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When President Trump announced a new round of tariffs on Chinese imports last week, he made clear he was ready to sever ties between the United States and China, if necessary, to win the trade war.
"We don't need China," the president tweeted, "and, frankly, would be far better off without them."
But a growing number of American companies need China very much and stand to lose if the trade war lasts too long.
U.S. firms such as Starbucks, Nike and Boeing now make a large part of their profits serving the vast and growing Chinese middle class.
"China has become the largest market to sell into for many of America's largest companies," says Shaun Rein, managing director of the China Market Research Group, which advises U.S. companies doing business in China.
The growing importance of China's consumer market is often overlooked in U.S. political debate, which tends to focus on the huge number of jobs lost as U.S. companies have shifted overseas in search of low-wage labor, says Patrick Chovanec, chief strategist at Silvercrest Asset Management, who taught in China for years.
"I think that's one of the things that's often forgotten when we talk about the trade war, because usually it's framed in terms of outsourcing, which, yes, does exist. But there's this whole business of being in China in order to be in China," Chovanec says.
To be sure, American companies still face plenty of barriers in China. Industries such as banking remain closed to outsiders, and many American companies that want to operate in China are still forced into joint ventures with Chinese partners. Intellectual property theft remains a big problem.
But China's middle class is now bigger than the entire U.S. population, and opportunities to make money abound there, says Anna Ashton, senior director of government affairs at the US-China Business Council.
"The vast majority of our companies have consistently reported and continue to report every year that their China operations are profitable — and not just profitable but more profitable than their operations overall," she says.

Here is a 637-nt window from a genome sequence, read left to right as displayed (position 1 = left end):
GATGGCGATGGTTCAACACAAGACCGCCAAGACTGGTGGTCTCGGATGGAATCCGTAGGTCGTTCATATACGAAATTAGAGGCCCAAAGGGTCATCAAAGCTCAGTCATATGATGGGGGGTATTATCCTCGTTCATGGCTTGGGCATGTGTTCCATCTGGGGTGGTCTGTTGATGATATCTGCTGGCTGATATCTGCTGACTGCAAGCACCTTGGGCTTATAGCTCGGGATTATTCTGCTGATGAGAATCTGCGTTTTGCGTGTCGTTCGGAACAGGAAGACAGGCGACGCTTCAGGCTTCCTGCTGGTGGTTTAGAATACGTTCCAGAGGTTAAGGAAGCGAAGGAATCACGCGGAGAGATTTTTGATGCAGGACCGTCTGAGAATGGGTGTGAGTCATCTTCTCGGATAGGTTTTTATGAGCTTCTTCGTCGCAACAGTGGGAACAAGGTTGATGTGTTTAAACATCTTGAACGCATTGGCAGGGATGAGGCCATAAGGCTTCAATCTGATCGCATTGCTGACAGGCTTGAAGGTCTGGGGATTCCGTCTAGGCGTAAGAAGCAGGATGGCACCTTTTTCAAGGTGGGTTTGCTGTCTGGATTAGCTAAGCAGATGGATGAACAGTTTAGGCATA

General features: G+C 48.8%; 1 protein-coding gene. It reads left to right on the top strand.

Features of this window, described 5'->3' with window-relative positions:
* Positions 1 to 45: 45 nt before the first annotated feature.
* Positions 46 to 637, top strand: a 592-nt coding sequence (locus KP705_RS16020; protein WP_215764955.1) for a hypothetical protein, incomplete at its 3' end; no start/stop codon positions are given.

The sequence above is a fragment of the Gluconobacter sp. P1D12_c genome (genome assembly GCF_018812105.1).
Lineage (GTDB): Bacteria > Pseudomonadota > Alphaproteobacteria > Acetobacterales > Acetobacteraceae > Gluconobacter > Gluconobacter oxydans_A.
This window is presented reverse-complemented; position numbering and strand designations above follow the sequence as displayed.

"The market in China — I am so bullish on it for the long term," Starbucks CEO Kevin Johnson told Bloomberg last month. "We're going to be able to accelerate and build new stores for a long, long time in China."
But the ongoing trade war tosses a new element of uncertainty into the best-laid plans of CEOs.
China has shown in the past that it will retaliate against companies it is displeased with.
After Marriott referred to Taiwan as a separate country on its website, the Beijing government shut down its online reservation site in China for a week, Rein says. More recently, the Chinese government took aim at Hong Kong companies such as airline Cathay Pacific because of the political turmoil there.
The government could easily make life difficult for American companies, by slowing down the permitting process for new stores or imposing stiff fines for minor infractions, for example.
It could even encourage consumers to boycott companies to punish their home countries. After South Korea installed a U.S.-made anti-missile system, Beijing ordered travel agencies to stop sending group tours there, which hurt tourism in South Korea.
China hasn't done anything like that to American companies so far, in part because it sees U.S. business leaders — many of whom have criticized Trump's trade policies — as allies, Rein says.
But if trade tensions get bad enough, Beijing won't hesitate to take aim at U.S. businesses, hurting U.S. stock prices and perhaps forcing Trump to reconsider the trade war, Chovanec says.
If that happens, some companies could end up as casualties. Trump has shown little concern for the vagaries suffered by U.S. companies in China, Chovanec says.
"U.S. companies in China doing business ... to serve the Chinese market have basically been orphaned by this trade war," he says.
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